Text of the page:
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Best of 2016: Book Edition, Part 1

My reading took a somewhat different direction this year. I read very little in the young adult genre, but a lot of mystery and multiple nonfiction works. There were even a few classics because you don’t just stop being an English nerd. Here are my favorite books read in 2016, numbers 10 through 6!

10. Pictures at a Revolution: Five Movies and the Birth of the New Hollywood by Mark Harris


My Classic Hollywood education has naturally progressed to reading. Pictures at a Revolution follows the production of the 1967 Best Picture nominees and the breakdown of the studio system. The book could have easily been a confusing collection of names, but Mark Harris makes the stories easy to follow without feeling the need to refer back to earlier chapters. Like the best writers of film history and analysis, he brings immediacy to the rebellious beginnings of films that are now established classics. I stayed interested from start to finish.

9. The Bell Jar by Sylvia Plath

The Bell Jar

Esther Greenwood is a scholarship student at a prestigious East Coast college doing a summer internship with a women’s magazine in New York City, during which she experiences mental breakdown. Swap Esther Greenwood for Sylvia Plath, and all of these details remain true to her life. While sometimes stressful, The Bell Jar provides spot-on descriptions of the acute pain of depression. Having read a biography of Plath’s early life in 2014, I enjoyed finding the fictional counterparts to real-life people. It’s a tough but worthwhile read.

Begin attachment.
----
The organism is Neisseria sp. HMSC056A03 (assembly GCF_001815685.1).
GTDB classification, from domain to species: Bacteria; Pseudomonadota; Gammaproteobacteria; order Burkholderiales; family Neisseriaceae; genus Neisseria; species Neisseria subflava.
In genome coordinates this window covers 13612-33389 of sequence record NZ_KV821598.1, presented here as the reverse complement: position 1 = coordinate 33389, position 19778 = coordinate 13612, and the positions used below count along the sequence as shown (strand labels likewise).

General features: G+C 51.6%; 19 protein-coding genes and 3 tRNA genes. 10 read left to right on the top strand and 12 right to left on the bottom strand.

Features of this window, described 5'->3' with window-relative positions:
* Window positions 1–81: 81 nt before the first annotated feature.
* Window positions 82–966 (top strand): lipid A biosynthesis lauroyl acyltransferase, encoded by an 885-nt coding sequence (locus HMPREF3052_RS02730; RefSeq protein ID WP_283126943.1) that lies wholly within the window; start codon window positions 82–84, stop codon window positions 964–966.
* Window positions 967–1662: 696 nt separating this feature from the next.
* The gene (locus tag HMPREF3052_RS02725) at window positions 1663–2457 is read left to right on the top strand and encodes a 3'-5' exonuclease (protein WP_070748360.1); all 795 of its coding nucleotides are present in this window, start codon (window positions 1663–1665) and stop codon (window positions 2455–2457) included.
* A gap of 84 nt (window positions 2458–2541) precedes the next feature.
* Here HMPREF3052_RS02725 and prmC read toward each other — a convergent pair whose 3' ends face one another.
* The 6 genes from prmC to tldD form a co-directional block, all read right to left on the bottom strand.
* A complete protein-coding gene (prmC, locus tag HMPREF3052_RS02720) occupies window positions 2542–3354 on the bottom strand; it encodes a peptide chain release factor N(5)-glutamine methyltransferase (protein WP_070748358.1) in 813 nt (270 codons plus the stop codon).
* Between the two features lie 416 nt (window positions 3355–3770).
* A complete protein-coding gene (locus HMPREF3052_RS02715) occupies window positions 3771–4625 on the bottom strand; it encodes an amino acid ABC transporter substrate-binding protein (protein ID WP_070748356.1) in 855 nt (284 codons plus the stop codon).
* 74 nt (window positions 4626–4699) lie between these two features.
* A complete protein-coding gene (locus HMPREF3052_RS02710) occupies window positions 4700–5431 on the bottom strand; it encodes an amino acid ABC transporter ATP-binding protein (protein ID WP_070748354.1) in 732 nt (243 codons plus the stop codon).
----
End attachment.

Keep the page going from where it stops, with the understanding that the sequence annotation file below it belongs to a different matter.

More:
8. Prayers for Rain by Dennis Lehane


As mentioned in this post, I’ve been reading Dennis Lehane’s Kenzie & Gennaro mysteries this year. I liked all of the books, but Prayers for Rain stands out as a favorite. Being the fifth book about these characters, the emotional threads start to come together in satisfying ways. Patrick and Angie’s repartee is as sharp as ever, and at this point Lehane has become deft at asking complicated moral questions without being heavy-handed. The psychopathic killer also provides a particularly mind-bending mystery for the detectives and the reader.

7. Me Before You by Jojo Meyes


I avoided reading this book for a few years because of the weepy storyline. Then I took it to Florida with me, and while there are weepy moments, I was pleasantly surprised by the liveliness of the characters and pacing. When the movie came out, many people took issue with the story’s approach to the paraplegic character. All I can say as a reader is that I took his choices as particular to him and not representative of how all paralyzed individuals feel or think. To recommend itself, the book has witty dialogue and a narrator worth loving.

6. Rebecca by Daphne Du Maurier

Rebecca Cover